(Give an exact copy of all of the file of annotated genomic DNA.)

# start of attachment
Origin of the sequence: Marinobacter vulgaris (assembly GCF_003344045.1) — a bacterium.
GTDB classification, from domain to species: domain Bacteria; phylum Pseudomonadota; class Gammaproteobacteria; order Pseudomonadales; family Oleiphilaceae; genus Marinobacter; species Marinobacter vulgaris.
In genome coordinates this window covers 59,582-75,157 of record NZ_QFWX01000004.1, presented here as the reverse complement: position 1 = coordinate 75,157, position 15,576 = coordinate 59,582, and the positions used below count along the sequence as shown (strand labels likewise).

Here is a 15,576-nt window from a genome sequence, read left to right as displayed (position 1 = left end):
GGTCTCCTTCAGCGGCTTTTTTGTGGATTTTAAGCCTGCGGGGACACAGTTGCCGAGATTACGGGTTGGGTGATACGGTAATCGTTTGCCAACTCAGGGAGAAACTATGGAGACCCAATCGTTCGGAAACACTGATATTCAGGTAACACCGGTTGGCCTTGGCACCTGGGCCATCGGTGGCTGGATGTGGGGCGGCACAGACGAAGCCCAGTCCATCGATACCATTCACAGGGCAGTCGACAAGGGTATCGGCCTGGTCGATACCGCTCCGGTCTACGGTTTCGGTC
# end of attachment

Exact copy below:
Origin of the sequence: Marinobacter vulgaris (assembly GCF_003344045.1) — a bacterium.
GTDB classification, from domain to species: domain Bacteria; phylum Pseudomonadota; class Gammaproteobacteria; order Pseudomonadales; family Oleiphilaceae; genus Marinobacter; species Marinobacter vulgaris.
In genome coordinates this window covers 59,582-75,157 of record NZ_QFWX01000004.1, presented here as the reverse complement: position 1 = coordinate 75,157, position 15,576 = coordinate 59,582, and the positions used below count along the sequence as shown (strand labels likewise).

Here is a 15,576-nt window from a genome sequence, read left to right as displayed (position 1 = left end):
GGTCTCCTTCAGCGGCTTTTTTGTGGATTTTAAGCCTGCGGGGACACAGTTGCCGAGATTACGGGTTGGGTGATACGGTAATCGTTTGCCAACTCAGGGAGAAACTATGGAGACCCAATCGTTCGGAAACACTGATATTCAGGTAACACCGGTTGGCCTTGGCACCTGGGCCATCGGTGGCTGGATGTGGGGCGGCACAGACGAAGCCCAGTCCATCGATACCATTCACAGGGCAGTCGACAAGGGTATCGGCCTGGTCGATACCGCTCCGGTCTACGGTTTCGGTC